Gold paste

Hello everybody!

does anyone know the gold paste?

The man who sold me my press, gave me some ink cans including one with pale gold paste, he supposed that it must be mixing with a varnish, (he was the son of the press’ old owner) and there also was a can with the varnish .

A few a days ago, I called to Sigma color (the ink’s brand) and I asked about paste, they explained me that there are two kinds of varnishes, one colorless and other colored special for gold, to improve it. And I asked if it worked for letterpress printing, and he told me that i should try.

In aregntina, these days, there isn’t many people who knows about letterpress printing.

Ok, today I tryed this mixing, but it seems to be too fluid for letterpress, i a think i gonna get a print with exploited edges. Does any one knows this paste? And know how to thicken this ink? I tried with cornstarch but i don’t know if it is the best way.

This paste seems realy good since it shine even in absorbent papers like grey cardboard. I attach some images with the paste, the varnish and a proof.

image: IMG_0135.jpg


image: IMG_0134.jpg


image: IMG_0146.jpg


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I am not familiar with this brand of ink- but if the varnish is an oil base, you could attempt to add body builder or some body gum to it to increase tack and make it less flowy.

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I would talk to the ink company (Sigma color) again, and ask them how to make the ink thicker. Perhaps they have something you can add to the ink to make it thicker, or they may be able to sell you a thicker varnish you can use with the gold paste. If you did that, and Sigma color agreed to help, I think you would be more likely to solve your problem quickly.

Did Sigma specify the proportions or ratio of paste to varnish for mixing? Before adding anything else, I would try just adding more of the gold paste (or if mixing a new batch, less varnish) until it’s the consistency you want.

It’s been a long time since I mixed a two-part gold ink, but as I recall it worked well and gave a very nice gold. (Nowadays I’m lazy and prefer the convenience of the premixed Pantone gold colors 871 – 876 such as I sell in tubes, which also give a nice gold print.)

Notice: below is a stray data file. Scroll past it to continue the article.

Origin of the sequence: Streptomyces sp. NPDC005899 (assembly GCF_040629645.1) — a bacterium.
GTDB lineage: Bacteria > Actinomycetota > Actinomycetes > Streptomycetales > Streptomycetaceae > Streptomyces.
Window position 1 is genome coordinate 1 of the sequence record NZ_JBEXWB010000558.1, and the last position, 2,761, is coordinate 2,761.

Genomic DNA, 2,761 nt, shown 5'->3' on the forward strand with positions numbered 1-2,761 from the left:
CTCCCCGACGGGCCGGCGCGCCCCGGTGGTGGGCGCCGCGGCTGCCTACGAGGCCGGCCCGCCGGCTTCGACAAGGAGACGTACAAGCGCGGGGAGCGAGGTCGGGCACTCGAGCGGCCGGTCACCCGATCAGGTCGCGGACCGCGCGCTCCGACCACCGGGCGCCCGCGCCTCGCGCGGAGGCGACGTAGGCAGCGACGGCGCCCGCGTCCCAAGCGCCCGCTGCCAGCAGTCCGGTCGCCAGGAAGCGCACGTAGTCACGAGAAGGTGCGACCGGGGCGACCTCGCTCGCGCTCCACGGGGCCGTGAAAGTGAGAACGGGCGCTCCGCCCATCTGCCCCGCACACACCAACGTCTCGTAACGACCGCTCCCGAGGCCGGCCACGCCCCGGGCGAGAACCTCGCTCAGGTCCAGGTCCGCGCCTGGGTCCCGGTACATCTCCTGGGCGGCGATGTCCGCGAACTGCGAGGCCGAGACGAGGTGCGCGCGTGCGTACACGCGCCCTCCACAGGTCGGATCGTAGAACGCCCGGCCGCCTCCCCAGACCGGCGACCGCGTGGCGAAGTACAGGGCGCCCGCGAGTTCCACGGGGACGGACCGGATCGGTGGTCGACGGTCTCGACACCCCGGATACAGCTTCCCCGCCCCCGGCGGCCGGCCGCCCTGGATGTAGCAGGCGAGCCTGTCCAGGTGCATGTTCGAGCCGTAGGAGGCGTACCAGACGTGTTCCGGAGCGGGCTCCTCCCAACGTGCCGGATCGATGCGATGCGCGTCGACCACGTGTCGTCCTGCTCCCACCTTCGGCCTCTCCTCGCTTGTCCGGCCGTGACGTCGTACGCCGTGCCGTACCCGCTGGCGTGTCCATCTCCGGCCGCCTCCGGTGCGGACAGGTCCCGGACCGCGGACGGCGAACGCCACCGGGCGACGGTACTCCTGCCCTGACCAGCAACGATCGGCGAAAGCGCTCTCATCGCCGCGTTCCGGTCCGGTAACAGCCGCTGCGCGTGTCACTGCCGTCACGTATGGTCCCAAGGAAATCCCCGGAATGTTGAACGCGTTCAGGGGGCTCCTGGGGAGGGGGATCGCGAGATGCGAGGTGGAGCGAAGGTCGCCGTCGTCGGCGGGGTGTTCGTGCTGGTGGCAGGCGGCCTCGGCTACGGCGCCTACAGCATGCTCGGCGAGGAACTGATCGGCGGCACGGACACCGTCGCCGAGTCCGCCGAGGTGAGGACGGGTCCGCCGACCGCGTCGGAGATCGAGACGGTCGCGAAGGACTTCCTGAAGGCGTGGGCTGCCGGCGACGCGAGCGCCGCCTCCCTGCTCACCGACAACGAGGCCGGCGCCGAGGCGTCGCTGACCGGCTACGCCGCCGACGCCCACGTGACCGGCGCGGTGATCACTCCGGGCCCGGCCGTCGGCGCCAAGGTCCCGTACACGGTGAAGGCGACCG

Dave (the Ink in Tubes guy)

Thank you for the advices!

Today i was seeing the form you sent me, and i couldn’t decide wich gold ink. Anyway I was afraid that the grey cardboard absorbes all the metalic particules overshadowing that little shine. But i think i Should try them.

Metallic inks should be somewhat fluid and runny on letterpress. Forget about the texture/density on the mixing slab…keep a record of the mix and try it on the actual paper and plate/form. Remember to let dry overnight as the most beautiful impression and color is useless if the ink won’t dry on the stock. Trial and error, trial and error. but remember it should not be too stiff. Perhaps a first impression of clear varnish, allowed to dry, then followed by an impression of the gold ink. Let us know about your progress. Good luck.

Many years ago, when our presses were still new, metallic inks were sold in two parts, a vehicle and a paste, and the pinter mixed them just before use. They could not be mixed and left on the shelf without separation or oxidation.
Modern metallic inks are usually pre-mixed, no problem if used in normal commercial amounts, which are cans, not just a spoon’s worth. Take ten years to use a can and there will be problems.
Daniel Smith still sells two-part metallics, and you can use the paste part to increase the pigment load of a regular metallic ink, or add metallic to a non-metallic ink (PMS has a whole range of colored pastel metallic mixes).

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I understand this ink is no longer made, but if you have it, try mixing with a colored ink and watch it separate to look like a two color run. Particularly effective with green or red.